As of now your internal cardiovascular system is undergoing tremendous changes, and by this 18th week of pregnancy you might suffer from low blood pressure. Hence, it is advised not to spring up in a jerky motion or too fast from a lying or sitting position, as you might feel dizzy doing so. It is advisable to lie on your left hand side, while being partly tilted to one side. This is because lying flat on your back might lead to compressing of major veins in your body that might pump a decreased amount of blood returning to your heart. Try placing a pillow under your hip or below your upper leg for extra comfort.
This is also the time to go for the second time-tested ultrasound as this painless procedure will help your gynaecologist to check your baby’s growth, screen for birth defects, while checking the placenta and umbilical cord’s status. The most fun part about this procedure is that you might look at your tiny tot playing around, or sucking his or her thumb. Best way to relish this stage is to bring your partner along for such ultrasounds and get your baby’s first photo album ready! A keepsake memento for life, isn’t it?
But one thing to notice here is that at times it can be really hard to decipher ultrasound images, so make sure you are not feeling bad if you cannot fathom, which part of the baby is what! Just ask the sonographer to point out the body parts to you.
Nutrition for you
- Make best friends with nutrients: Load up on calcium (low-fat cheese, tofu, almonds, skimmed milk); folic acid (kale, beans, spinach, while-grain breads, while-grain cereals); iron (beefs, nuts, pork, tofu, oatmeal, soy); proteins (turkey, chicken, soybean, pulses); Vitamin A (broccoli, bell peppers, strawberries, mangoes, skin of the potatoes); Vitamin C (sweet potatoes, leafy green, eggs, dairy, carrots, while-grain cereals); and zinc (nuts, legumes, whole grains, spinach, peas and lean dairy).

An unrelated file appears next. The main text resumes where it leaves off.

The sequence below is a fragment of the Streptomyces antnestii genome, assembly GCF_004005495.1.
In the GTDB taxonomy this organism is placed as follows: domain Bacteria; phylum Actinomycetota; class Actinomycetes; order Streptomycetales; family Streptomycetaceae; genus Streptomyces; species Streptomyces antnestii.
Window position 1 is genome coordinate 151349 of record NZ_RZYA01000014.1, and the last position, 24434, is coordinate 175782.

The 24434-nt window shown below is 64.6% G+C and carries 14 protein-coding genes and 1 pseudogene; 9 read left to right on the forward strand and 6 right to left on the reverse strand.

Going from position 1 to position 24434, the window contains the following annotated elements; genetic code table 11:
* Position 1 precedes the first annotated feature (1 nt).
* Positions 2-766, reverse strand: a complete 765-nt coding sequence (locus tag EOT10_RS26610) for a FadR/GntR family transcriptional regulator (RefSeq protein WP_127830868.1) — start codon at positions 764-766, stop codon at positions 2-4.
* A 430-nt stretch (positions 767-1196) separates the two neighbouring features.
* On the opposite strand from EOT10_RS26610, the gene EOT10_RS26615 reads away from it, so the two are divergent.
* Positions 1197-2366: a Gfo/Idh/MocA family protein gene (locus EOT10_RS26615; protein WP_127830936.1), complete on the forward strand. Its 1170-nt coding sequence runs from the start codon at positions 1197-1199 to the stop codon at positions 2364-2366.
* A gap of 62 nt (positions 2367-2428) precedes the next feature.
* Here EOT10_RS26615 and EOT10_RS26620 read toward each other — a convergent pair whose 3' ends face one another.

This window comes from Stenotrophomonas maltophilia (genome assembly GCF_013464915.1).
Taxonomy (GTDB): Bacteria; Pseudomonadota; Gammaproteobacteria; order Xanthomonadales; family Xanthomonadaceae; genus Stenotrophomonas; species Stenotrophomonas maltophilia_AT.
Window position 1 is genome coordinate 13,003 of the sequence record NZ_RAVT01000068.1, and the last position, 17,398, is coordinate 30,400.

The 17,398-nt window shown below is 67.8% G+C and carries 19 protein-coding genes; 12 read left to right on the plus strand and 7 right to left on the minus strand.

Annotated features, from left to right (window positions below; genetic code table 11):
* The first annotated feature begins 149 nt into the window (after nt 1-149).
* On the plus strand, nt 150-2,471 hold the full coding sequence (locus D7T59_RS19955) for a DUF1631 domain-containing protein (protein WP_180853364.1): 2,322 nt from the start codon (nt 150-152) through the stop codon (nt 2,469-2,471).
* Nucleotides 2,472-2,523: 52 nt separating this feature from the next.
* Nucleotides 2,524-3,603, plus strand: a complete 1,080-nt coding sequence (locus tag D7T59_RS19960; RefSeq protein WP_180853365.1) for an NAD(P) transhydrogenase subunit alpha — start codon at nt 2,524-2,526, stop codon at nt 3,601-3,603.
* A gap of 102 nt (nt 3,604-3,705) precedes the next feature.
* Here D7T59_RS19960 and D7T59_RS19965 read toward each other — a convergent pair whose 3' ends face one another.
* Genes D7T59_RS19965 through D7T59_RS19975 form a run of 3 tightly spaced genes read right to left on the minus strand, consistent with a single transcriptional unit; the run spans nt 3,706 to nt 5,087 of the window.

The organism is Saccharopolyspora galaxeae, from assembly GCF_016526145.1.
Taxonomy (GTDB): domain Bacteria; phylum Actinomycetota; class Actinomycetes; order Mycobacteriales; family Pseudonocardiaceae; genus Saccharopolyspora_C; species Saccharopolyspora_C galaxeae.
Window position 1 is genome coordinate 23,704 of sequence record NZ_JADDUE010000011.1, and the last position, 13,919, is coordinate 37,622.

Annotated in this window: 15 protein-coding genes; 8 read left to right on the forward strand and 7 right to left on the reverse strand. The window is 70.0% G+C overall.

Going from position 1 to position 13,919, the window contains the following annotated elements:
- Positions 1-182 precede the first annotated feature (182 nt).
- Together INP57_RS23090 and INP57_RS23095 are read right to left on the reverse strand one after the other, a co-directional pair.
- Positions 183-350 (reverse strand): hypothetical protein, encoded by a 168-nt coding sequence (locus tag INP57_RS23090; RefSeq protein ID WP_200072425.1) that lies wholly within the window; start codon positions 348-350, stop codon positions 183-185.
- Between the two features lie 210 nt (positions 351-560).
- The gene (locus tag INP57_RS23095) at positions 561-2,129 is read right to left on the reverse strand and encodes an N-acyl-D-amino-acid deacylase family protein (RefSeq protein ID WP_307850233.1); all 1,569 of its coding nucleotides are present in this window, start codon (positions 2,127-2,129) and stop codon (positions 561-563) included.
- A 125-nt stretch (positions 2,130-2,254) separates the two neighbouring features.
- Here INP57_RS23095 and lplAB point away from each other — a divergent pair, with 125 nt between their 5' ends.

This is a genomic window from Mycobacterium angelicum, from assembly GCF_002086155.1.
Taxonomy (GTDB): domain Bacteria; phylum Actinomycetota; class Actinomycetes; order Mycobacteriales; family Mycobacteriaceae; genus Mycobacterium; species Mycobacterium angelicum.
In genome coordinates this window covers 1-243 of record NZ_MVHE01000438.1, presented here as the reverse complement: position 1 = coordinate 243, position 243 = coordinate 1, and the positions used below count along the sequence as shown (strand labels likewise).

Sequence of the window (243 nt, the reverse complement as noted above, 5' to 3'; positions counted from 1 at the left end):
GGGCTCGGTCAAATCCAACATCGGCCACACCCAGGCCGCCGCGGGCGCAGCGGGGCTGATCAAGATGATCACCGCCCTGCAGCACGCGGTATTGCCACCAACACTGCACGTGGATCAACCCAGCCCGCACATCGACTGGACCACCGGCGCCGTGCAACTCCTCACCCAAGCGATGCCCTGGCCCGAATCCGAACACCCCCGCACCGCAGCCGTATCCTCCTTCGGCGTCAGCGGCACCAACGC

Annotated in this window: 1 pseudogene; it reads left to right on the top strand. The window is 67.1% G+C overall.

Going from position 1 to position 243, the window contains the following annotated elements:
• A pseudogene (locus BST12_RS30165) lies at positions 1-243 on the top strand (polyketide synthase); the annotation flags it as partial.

- Is changing your fitness routine advisable? If you have been feeling and doing all of the healthy activities during this term of pregnancy, then you can continue with exercising. However, make sure to opt for a few sensible modifications in the type and variety of exercises in order to accommodate your growing belly. Totally skip performing jarring and bouncing motions as sudden changes of positions in exercises can lead to sudden aches and pains.
- If you have been pretty sedentary by now, but would want to start performing exercises, then be cautious: Check with your healthcare provider for exercising plans and start on with gentle exercises for a short period of time. Start by performing 15-minutes’ small workouts for a few times in a week, gradually dialling upto intense daily routines. Star with walking, swimming and prenatal yoga exercises, which is a great way to strengthen your body as well as relieve aches and pains.
- Make best friends with Kegels: In a bid to strengthen the pelvic floor muscles, kegel exercises are a great way to support your uterus, vagina, rectum, bladder and urethra. Not only this, kegels also helps in preventing leaks during and after pregnancy – a phenomenon that is greatly beneficial in the second stage of labor. For performing these exercises, all you have to do is tighten the muscles around your vagina, as if you are interrupting the flow of urine. Go for a squeeze and life technique and work on your pelvic floor muscles while releasing your breath. Hold it for 10 seconds and then release, going up to three to four sets a day.
Nutrition for baby
- Importance of iodine intake during this stage: By this time, your baby’s thyroid glands are forming and so are his or her hormones, hence it is important to have adequate intake of iron in your body. Rich sources of iodine include haddocks, mackerel, prawn, salmon and sardines. Vegetarians can opt for dairy products, like paneer, butter, yogurts, along with mushrooms, onions and spinaches.
- Choose from delicious snacks and drinks: When it comes to choosing the right sort of drinks during this stage of pregnancy, go for apple and date smoothie, blackcurrant smoothies andrasam. You can also try uttapams, paneer tikka, soya kebabs and homemade fruit yogurt as healthy snacks.
- Your posture might shift: During this stage, your baby can be felt just half an inch below your belly button, which will have a direct impact on your posture. You might slouch a bit back as there is added weight and pressure on your belly.